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Subscribe to this list via RSS Blog posts tagged in Ariadnes Tribe

Posted by on in Paths Blogs
Ariadne's Tribe: Reconstruction vs. revival

I spend a lot of time telling people that Ariadne's Tribe isn't a reconstructionist tradition. But the issue is actually a little more complicated than that.

When I was at Mystic South this past summer, one of the other presenters attended my workshop about our spiritual tradition. He came up to me afterward and pointed out that even though I had said we aren't a reconstructionist tradition, we use reconstructionist methods extensively. And that's quite true.

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Recent comment in this post - Show all comments
  • Anthony Gresham
    Anthony Gresham says #
    You have a group of fellow travelers to work with and support each other on your journey. I think that is wonderful. I've recent

Posted by on in Paths Blogs
There's more than one Minoan goddess!

When I mention "Minoan," most people think of the famous Snake Goddess figurines. And many people think those figurines represent "the Minoan goddess," as if there were only one of them. But there are many Minoan goddesses, not just one.

In fact, there's a whole pantheon. Like everyone else in the Bronze Age Mediterranean, the Minoans were polytheists.

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Inclusive Minoan Spirituality Workshop at Mystic South

I had a marvelous time at Mystic South last weekend. I saw some old friends and met some new ones. I also gave a workshop about inclusive Minoan spirituality as we practice it in Ariadne's Tribe. I never know what to expect when I'm doing public events, but I was happily surprised that so many people were interested - we had to rustle up extra chairs so everyone would have a place to sit (thank you to the Mystic South volunteers and organizers for being so helpful with this!).

Though there were a lot of attendees at the conference, there are also a lot of people who didn't get to come. With that in mind, we recorded the workshop to share online. A big thank you to my daughter, who patiently babysat the equipment while I gave the presentation.

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The Minoan Sacred Year: A Modern Pagan Calendar

Most modern Pagans are familiar with the eightfold Wheel of the Year: the solstices and equinoxes and the points halfway in between.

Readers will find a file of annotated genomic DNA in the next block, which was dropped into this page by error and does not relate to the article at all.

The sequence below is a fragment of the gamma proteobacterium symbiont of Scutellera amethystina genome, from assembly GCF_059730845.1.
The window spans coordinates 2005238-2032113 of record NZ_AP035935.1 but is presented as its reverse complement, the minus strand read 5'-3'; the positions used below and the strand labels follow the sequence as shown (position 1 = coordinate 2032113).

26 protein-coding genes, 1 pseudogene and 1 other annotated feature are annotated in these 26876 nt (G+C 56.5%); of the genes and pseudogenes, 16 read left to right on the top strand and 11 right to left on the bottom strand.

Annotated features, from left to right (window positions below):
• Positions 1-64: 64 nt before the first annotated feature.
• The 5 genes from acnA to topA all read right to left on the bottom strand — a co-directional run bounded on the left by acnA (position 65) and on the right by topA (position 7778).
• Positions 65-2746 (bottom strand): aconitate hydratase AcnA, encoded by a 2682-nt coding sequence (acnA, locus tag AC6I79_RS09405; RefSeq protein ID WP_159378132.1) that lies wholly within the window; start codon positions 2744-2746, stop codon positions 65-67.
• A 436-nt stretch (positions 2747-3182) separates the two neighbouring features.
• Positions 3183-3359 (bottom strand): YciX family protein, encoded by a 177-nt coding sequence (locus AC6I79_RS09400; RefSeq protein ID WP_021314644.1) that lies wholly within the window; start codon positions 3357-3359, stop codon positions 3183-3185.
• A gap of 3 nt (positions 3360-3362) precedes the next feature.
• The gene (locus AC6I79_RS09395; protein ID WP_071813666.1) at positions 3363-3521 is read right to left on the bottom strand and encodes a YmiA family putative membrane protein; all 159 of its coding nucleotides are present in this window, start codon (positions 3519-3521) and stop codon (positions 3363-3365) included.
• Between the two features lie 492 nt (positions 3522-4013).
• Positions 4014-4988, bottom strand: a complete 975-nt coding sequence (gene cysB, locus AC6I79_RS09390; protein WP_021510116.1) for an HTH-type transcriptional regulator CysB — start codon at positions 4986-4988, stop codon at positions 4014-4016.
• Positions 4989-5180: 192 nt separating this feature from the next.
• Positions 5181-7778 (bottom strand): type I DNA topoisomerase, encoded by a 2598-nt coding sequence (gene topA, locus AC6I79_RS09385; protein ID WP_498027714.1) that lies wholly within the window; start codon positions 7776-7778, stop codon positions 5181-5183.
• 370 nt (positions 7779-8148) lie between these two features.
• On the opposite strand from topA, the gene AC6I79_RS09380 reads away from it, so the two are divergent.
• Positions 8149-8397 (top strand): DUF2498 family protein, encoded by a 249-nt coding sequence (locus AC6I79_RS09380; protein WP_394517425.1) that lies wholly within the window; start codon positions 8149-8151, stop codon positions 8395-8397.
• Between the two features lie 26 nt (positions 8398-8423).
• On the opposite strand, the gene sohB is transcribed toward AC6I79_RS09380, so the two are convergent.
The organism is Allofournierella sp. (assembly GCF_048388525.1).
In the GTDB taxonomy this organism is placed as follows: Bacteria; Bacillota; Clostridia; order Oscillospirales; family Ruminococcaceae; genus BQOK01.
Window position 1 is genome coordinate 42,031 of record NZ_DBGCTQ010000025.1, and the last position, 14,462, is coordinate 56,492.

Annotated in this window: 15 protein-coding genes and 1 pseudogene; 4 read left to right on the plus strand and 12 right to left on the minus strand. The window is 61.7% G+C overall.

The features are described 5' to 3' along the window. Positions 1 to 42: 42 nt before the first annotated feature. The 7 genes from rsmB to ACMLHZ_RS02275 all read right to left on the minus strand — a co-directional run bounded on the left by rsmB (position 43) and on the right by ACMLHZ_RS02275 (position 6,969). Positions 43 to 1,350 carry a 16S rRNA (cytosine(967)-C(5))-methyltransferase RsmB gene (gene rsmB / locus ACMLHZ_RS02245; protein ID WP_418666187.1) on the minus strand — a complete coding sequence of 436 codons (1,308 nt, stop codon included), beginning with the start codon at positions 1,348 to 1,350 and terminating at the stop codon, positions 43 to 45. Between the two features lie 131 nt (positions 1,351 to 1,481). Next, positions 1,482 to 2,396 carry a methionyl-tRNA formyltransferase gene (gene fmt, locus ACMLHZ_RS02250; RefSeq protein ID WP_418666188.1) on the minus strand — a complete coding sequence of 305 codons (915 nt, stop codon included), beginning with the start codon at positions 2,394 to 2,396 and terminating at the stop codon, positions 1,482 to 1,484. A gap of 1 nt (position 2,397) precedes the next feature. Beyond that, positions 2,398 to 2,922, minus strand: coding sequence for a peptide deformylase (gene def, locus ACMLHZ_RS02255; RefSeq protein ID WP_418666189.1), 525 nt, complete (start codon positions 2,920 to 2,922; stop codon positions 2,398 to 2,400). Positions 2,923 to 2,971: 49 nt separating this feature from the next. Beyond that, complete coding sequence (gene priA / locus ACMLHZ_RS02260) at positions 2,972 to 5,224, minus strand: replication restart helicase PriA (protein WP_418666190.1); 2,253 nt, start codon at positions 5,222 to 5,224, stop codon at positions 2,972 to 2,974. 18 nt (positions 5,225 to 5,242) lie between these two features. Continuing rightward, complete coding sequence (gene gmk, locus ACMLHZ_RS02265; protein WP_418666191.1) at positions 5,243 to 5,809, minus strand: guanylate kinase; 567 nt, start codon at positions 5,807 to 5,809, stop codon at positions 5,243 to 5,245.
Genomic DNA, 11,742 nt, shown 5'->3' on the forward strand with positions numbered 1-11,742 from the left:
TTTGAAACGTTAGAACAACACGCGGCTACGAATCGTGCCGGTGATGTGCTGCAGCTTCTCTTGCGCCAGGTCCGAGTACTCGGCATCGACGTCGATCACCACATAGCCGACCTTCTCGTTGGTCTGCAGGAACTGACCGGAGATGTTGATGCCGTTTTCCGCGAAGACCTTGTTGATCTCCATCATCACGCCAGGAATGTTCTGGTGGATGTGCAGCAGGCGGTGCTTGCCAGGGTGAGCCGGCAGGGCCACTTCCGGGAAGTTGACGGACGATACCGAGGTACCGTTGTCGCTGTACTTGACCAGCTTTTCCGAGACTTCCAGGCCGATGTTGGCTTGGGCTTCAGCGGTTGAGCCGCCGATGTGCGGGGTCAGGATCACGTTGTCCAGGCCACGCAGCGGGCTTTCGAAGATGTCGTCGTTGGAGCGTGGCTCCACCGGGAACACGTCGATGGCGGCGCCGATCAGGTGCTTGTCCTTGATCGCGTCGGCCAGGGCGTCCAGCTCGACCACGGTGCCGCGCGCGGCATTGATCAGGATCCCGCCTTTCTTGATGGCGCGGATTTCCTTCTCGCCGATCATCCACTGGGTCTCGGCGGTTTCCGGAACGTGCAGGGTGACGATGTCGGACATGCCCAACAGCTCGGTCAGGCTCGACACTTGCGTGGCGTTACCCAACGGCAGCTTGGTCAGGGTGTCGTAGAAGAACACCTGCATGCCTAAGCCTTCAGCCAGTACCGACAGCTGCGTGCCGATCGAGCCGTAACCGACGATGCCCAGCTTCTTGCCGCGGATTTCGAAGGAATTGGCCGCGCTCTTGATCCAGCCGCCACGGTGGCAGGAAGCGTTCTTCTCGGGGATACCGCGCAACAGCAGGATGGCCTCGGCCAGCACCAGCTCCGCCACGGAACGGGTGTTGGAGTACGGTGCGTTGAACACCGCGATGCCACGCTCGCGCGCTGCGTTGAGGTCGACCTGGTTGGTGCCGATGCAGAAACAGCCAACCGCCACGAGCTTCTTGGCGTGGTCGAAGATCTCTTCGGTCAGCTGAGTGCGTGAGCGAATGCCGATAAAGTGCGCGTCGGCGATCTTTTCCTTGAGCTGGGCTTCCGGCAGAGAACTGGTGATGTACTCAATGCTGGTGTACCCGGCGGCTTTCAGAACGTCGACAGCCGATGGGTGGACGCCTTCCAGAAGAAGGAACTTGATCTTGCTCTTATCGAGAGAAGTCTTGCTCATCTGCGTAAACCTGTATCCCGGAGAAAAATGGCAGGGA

But that's a modern construct, perfectly valid, just not something that goes back to the Bronze Age Mediterranean. It also doesn't match the unique seasons of the Mediterranean region, where Crete is located (and where the Minoans lived).

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The Blessing of the Waters: Building the Minoan Sacred Calendar

Since the Minoans aren't around anymore and we can't read the things they wrote (Linear A hasn't been deciphered), we have to build our Minoan spiritual practice based on whatever inspiration we can find.

It turns out, there are still remnants of ancient rites that cling to life in the folk practices of Crete and other parts of Europe in this Christian era. You probably already knew this: The Christian church took over Pagan practices and renamed them, like the Irish goddess Brigit becoming a Christian saint.

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Recent Comments - Show all comments
  • Alethea Leondakis
    Alethea Leondakis says #
    I only discovered this yesterday, but I believe in 2015 or 2016, the Phaistos discus was decoded. Here is a link where it is read
  • Steven Posch
    Steven Posch says #
    I'm given to understand that in Venice there's a Great Blessing of the Waters to mark the beginning of sailing season; if Minoan C
  • Laura Perry
    Laura Perry says #
    That would be a separate rite and would involve Posidaeja, the Minoan sea goddess, rather than the spirits of local streams and la
I don't like changing my mind: an essay in the evolution of Ariadne's Tribe spiritual practice

One thing any researcher knows is that new information is liable to blow old theories to smithereens. The same holds true for Ariadne's Tribe, an evolving path that incorporates not just archaeological information but also shared gnosis as we work our way forward in spiritual practice.

I'll be the first to admit that I don't like having to change my views. Once I think I have something figured out, it's very pleasant to just hang there, in that space, all smug and satisfied. But I've learned the hard way that nothing is that easy, not just in archaeology but also in spirituality.

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Ariadne's Tribe: Reviving ancient spirituality

I've been in relationship with the Minoan deities since I was a teenager, but it was only a few years ago that inclusive Minoan spirituality began to take shape as a specific spiritual path. I've been walking that path with the lovely folks in Ariadne's Tribe, and together we're creating a tradition that works for us as Pagans in the modern world. The hardest part, believe it or not, is explaining what we do to other people.

We're combining the bits and pieces we know about ancient Minoan religion and culture in a modern Pagan context. We can't really reconstruct ancient Minoan religious practice in detail. There are too many gaps in our knowledge, we don't live in the same kind of culture the Minoans did, and we probably don't want to go back to sacrificing bulls and goats (and possibly people) anyway.

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